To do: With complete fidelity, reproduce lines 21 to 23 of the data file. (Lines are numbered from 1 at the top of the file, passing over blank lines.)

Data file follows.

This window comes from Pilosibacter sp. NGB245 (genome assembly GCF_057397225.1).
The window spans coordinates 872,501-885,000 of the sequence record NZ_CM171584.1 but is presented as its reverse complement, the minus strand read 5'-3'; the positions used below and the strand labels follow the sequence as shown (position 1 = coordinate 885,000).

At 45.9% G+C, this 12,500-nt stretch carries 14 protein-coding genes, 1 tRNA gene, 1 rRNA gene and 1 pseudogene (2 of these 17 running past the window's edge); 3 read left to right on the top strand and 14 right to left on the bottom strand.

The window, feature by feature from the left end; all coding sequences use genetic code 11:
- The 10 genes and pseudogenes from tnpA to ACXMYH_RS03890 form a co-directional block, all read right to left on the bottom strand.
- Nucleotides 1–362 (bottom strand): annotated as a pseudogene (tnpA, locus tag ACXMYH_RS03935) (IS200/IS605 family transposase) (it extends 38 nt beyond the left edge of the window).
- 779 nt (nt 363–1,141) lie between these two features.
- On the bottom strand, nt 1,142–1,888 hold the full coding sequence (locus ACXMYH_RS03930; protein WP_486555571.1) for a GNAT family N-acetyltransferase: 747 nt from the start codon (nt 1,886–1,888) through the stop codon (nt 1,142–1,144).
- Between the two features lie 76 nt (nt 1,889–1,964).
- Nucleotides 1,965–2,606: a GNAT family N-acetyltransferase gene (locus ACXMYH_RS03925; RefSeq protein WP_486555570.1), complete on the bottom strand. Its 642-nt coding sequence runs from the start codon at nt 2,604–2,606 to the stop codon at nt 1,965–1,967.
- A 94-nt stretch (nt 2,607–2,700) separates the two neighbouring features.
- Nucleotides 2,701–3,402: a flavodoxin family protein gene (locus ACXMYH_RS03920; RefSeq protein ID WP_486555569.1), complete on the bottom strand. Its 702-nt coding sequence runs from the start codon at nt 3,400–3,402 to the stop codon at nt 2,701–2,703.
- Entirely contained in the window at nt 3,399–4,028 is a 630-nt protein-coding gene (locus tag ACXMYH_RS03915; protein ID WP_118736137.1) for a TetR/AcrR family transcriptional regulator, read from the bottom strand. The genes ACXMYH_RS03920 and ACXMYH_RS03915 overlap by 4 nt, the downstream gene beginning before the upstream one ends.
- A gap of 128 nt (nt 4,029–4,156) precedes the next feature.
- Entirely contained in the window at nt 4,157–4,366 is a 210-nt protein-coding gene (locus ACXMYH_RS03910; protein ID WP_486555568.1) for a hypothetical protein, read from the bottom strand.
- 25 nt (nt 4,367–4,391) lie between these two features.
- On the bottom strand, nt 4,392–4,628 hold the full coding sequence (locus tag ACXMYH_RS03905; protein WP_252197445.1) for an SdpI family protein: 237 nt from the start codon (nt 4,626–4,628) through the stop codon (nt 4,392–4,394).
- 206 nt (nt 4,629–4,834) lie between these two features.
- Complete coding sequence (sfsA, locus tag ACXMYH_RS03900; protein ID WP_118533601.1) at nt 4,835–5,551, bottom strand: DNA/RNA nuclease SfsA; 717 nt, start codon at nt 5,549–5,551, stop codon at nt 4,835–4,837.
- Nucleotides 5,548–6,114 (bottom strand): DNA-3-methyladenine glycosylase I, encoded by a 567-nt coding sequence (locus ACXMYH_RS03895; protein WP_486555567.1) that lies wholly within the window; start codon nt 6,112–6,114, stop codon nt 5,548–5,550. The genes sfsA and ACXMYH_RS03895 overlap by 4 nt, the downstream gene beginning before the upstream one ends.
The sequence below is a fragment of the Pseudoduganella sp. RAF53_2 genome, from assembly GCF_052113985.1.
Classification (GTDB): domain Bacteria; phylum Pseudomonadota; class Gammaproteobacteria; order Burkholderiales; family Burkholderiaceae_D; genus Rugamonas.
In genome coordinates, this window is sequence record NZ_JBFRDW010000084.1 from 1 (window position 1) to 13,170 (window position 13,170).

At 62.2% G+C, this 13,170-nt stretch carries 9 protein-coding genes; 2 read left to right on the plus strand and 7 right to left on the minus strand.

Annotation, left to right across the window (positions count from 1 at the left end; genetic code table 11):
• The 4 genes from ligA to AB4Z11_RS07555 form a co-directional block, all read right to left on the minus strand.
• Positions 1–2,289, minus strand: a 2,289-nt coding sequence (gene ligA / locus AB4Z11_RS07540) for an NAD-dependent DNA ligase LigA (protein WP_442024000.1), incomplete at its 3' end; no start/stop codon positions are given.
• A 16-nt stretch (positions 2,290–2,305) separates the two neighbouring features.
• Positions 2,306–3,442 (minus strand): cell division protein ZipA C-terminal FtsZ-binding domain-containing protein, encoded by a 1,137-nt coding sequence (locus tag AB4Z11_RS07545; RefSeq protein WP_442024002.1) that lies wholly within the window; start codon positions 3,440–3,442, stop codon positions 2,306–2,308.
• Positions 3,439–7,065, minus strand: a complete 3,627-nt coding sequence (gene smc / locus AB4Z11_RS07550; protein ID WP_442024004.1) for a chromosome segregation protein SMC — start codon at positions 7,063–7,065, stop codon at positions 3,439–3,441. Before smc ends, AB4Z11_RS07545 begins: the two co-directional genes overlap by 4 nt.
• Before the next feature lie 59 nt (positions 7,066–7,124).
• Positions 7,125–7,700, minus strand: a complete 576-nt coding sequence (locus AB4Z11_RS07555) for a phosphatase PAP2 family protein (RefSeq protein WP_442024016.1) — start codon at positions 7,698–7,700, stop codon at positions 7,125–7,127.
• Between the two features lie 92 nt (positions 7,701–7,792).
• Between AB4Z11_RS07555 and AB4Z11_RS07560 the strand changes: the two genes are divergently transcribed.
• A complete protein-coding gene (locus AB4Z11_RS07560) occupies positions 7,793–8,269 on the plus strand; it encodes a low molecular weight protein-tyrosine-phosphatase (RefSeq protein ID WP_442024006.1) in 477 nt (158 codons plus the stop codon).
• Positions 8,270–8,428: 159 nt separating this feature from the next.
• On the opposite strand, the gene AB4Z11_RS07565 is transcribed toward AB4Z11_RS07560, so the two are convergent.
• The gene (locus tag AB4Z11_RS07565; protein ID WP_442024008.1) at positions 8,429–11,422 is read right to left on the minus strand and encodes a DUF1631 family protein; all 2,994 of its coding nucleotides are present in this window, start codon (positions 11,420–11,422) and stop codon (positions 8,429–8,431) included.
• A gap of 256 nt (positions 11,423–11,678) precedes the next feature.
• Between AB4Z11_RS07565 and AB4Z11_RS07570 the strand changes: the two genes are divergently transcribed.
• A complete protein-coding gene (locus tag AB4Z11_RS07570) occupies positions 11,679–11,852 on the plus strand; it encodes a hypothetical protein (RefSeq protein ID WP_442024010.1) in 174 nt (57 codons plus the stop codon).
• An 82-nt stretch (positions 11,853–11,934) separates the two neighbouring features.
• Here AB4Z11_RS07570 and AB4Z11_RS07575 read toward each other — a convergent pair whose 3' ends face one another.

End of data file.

The sequence below is a fragment of the Pseudoduganella sp. RAF53_2 genome, from assembly GCF_052113985.1.
Classification (GTDB): domain Bacteria; phylum Pseudomonadota; class Gammaproteobacteria; order Burkholderiales; family Burkholderiaceae_D; genus Rugamonas.
In genome coordinates, this window is sequence record NZ_JBFRDW010000084.1 from 1 (window position 1) to 13,170 (window position 13,170).